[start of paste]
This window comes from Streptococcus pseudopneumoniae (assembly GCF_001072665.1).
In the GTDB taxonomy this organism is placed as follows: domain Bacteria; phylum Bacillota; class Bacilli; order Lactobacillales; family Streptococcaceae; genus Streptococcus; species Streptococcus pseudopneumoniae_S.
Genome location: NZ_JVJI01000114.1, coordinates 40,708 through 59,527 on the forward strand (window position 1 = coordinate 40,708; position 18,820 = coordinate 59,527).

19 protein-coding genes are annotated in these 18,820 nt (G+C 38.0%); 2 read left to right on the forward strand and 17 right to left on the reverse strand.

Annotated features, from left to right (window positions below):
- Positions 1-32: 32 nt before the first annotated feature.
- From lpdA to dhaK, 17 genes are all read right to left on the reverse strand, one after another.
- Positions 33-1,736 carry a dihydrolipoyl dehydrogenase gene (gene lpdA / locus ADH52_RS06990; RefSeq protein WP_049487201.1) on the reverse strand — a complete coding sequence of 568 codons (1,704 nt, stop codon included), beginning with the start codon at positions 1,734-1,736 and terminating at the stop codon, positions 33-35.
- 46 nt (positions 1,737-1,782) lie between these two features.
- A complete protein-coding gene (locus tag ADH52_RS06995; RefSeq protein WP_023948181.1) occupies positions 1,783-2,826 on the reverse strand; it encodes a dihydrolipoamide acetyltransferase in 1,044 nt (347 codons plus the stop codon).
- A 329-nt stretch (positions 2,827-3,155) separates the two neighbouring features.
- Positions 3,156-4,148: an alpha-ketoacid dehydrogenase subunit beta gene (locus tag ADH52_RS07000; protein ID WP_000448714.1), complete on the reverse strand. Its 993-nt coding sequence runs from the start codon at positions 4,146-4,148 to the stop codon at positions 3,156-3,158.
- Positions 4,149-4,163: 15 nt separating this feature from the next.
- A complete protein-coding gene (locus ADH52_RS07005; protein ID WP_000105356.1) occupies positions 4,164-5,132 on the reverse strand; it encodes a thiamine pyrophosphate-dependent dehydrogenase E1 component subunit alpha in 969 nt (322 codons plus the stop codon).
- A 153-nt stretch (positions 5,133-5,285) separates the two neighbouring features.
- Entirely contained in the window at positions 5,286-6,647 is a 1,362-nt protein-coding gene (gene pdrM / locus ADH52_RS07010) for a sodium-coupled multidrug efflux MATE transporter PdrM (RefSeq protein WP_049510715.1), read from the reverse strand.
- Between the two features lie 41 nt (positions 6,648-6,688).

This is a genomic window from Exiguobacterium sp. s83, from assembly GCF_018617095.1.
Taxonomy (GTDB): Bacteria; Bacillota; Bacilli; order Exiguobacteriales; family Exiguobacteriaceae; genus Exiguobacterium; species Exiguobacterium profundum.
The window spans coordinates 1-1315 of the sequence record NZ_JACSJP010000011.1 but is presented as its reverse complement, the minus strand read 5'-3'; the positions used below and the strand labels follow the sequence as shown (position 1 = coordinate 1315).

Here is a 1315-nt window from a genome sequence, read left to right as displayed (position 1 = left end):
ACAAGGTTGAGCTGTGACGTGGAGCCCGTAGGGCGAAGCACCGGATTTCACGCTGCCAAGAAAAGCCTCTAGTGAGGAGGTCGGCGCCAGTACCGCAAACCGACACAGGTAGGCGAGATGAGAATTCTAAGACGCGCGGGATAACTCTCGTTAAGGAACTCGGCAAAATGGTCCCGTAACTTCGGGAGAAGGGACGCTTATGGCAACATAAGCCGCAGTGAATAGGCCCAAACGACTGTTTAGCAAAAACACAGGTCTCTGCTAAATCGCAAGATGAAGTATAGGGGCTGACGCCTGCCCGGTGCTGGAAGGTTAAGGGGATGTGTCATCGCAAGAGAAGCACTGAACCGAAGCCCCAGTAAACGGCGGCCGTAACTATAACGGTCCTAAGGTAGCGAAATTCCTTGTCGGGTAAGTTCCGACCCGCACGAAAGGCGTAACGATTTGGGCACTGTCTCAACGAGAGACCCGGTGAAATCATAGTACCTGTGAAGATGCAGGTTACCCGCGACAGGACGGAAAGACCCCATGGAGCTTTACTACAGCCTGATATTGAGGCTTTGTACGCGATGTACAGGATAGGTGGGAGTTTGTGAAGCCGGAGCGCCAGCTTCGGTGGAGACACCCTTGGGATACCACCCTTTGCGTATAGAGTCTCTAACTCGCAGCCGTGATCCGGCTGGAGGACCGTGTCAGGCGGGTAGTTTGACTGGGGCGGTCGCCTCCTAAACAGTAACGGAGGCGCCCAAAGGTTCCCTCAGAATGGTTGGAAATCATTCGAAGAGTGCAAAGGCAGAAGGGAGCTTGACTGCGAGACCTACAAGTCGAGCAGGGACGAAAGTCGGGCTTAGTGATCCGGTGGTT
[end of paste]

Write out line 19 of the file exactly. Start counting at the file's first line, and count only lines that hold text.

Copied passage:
Taxonomy (GTDB): Bacteria; Bacillota; Bacilli; order Exiguobacteriales; family Exiguobacteriaceae; genus Exiguobacterium; species Exiguobacterium profundum.